By Amy Brozio-Andrews

What You Wear Can Change Your Life
Trinny Woodall & Susannah Constantine
Riverhead Books

Well…maybe not change your life, but Trinny Woodall and Susannah Constantine (of BBC America's What Not to Wear fame and authors of a book of the same title) are definitely on to something. Firm in their belief that "You can change how you look today by learning how to show off your best assets and disguise the ones you don't like," the pair begin What You Wear Can Change Your Life by insisting women take an honest, no-holds barred look at themselves in the mirror. A complete personal inventory of genetic gifts and flaws is essential to making use of the rest of the tips in the book—the authors cover everything from what colors you should be wearing (Did you know that you can wear any color? So they say-- it's just a matter of finding the right shade) to underwear, tops, pants, shoes, jewelry, accessories, and maternity wear. Rounded out by how to organize your closet, choose the right makeup, pack a travel bag, and always look fabulous in photos, there’s something for everyone in this book.

I've read similar fashion books before, and always walked away feeling like, "Ha! What could this woman possibly know about my fashion faux pas? Look at her! She's beautiful!" Trinny Woodall and Susannah Constantine put their credibility on the line here; they are the only two models photographed in the book, showing off their own dos and don'ts. If they believe in their advice enough to stand there in their underwear, demonstrating in full color why I should be wearing a Wonderbra or skipping the kitten mules, then theirs is advice that I can seriously consider taking.

Each chapter opens with a brief overview of the how and why of the subject at hand, then pages and pages of photo layouts punctuate the points Woodall and Constantine have made. The close-set font and varying colors used in the opening text can be a little rough on the eyes, but this is easily overlooked in comparison to the benefit gained from knowing how to thin your wardrobe of the dresses, pants, and blouses that aren’t suitable for your body type. Good ideas abound, from hanging scarves, belts, and necklaces on pegs in your closet, keeping them in full view and more likely to be worn, to how a certain brand of concealer can hide under eye circles when thoroughly blended with foundation that’s complementary to a woman’s skin tone.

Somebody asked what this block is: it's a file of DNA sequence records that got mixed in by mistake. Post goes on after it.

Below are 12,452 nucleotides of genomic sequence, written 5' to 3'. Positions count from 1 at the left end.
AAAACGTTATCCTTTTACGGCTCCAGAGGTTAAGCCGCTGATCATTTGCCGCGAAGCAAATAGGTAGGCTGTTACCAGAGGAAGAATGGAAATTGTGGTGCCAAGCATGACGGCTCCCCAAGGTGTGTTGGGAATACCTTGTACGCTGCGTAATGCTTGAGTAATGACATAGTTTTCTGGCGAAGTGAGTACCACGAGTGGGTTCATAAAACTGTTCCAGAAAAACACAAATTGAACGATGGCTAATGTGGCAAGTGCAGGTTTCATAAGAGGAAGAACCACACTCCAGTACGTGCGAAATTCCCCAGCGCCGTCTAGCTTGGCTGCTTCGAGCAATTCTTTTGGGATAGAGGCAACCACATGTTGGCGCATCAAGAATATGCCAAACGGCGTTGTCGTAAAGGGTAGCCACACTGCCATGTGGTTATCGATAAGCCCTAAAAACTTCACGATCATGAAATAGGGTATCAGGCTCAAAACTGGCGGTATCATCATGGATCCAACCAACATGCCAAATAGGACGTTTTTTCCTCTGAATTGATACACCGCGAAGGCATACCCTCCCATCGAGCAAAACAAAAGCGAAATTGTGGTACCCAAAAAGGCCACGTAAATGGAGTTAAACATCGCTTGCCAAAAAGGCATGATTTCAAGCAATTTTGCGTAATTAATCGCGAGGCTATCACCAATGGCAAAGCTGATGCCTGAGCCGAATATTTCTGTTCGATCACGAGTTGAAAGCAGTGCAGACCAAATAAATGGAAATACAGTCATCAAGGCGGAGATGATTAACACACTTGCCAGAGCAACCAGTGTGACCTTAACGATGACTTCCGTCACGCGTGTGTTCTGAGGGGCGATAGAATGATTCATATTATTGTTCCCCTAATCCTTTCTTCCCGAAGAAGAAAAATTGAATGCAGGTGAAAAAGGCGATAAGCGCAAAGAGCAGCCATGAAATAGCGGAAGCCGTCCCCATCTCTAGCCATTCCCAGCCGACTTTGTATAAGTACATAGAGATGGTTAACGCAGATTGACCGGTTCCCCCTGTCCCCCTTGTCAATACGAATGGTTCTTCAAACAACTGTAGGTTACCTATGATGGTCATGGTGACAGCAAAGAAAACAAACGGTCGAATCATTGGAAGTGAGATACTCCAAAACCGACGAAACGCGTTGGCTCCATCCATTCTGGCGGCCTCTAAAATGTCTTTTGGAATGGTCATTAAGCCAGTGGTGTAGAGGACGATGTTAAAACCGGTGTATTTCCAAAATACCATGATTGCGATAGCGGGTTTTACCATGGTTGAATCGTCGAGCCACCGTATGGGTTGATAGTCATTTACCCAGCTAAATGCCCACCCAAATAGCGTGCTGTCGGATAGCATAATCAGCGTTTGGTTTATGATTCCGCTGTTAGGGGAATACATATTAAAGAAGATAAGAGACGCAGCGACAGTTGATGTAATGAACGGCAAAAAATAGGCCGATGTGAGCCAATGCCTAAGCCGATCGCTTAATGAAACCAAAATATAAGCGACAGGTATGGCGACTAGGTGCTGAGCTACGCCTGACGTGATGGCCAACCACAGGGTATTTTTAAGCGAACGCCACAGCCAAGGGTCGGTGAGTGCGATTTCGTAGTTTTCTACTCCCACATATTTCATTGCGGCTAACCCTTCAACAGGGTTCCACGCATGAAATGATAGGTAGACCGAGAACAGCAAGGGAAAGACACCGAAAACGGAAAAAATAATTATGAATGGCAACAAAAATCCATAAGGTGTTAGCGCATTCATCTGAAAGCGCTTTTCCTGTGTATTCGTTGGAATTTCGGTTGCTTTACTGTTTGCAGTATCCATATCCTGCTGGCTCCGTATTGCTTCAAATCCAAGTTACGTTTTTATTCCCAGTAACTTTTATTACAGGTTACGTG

Woodall and Constantine's tone is always authoritative, and it works well for them, because by showing readers how the two of them dress to flatter their own body types, they demonstrate that they really do know what they’re talking about and they really do understand how women feel about themselves when faced with a full length mirror. The authors maintain a healthy sense of humor, which keeps the book from sounding didactic. What You Wear Can Change Your Life is a great tool for taking a realistic look how to dress, accessorize, and present your best face with confidence and style.


Sex: A Mystery
Fiona Quirina
Berkeley Prime Crime

As a "sexual surrogate," Lydia Quess was always discreet about her occupation, partially because that's just the kind of former Catholic schoolgirl she is, and partially to avoid the attention of the NYPD vice squad. She accepts referrals only from her friend, Dr. Sylvia Kahn, a Manhattan sex therapist. Unfortunately, the murder of one of her clients post-flagrante delicto brings the police directly to her door. Since Michael Linscott was stabbed with an ice pick from her apartment, in her bedroom, in her bed, Lydia is the prime suspect. Walking a fine line between assisting in the investigation and keeping her mouth shut to avoid adding prostitution charges to her possible rap sheet, Lydia decides to do a little investigating of her own.

Who could have wanted Michael dead? Perhaps his wife, having caught wind of his, er, relationship with Lydia? Maybe another client, jealous of Lydia's attention being divided among several men? As Lydia snoops around, she has no idea that Michael's murder may have been more than a crime of passion and that if she isn't careful, she might be next.

Between a client of hers that the police can't reach, legal advice from another of her clients that might actually be in his best interest, and a sudden chill in her friendship with Dr. Kahn, Lydia realizes that if she doesn't find the real killer soon, she may be the one left out in the cold.

Fiona Quirina's eighth book (she's written four mysteries and three medical thrillers under her real name) is a quick and breezy mystery. Despite Lydia's profession, Sex: A Mystery isn't graphic;Lydia, with her MBA from Harvard, former career as an executive with a large company, and luxurious taste in real estate and clothing, thinks of herself as a courtesan, not a call girl. As a character, Quirina did an excellent job with Lydia Quess; her dialogue, mannerisms, physical description, everything rings true. Juxtaposing Lydia's situation with that of a murdered prostitute through conversations with police captain Amy Liu, whom she comes to know and cautiously befriend through the captain's work on the Michael Linscott murder, Quirina adds depth to Lydia's character. The only incongruous part is the fact that she's got a priest for a roommate: Father Paddy Riordan, who ministers to New York City's homeless and gets his coffers filled by generous donations from Lydia.

The secondary characters fall a little flat. Unfortunately, the reader learns just enough about them to move the plot forward, but not really enough to establish a real connection. Quirina does a good job of building a list of possible suspects and throwing in some plot twists, keeping Lydia, and the reader, in the dark until the very end. Sex: A Mystery is a plot-driven novel, light on the characters and liberal with the snappy dialogue, best described as light mystery.


© Melt Magazine 2005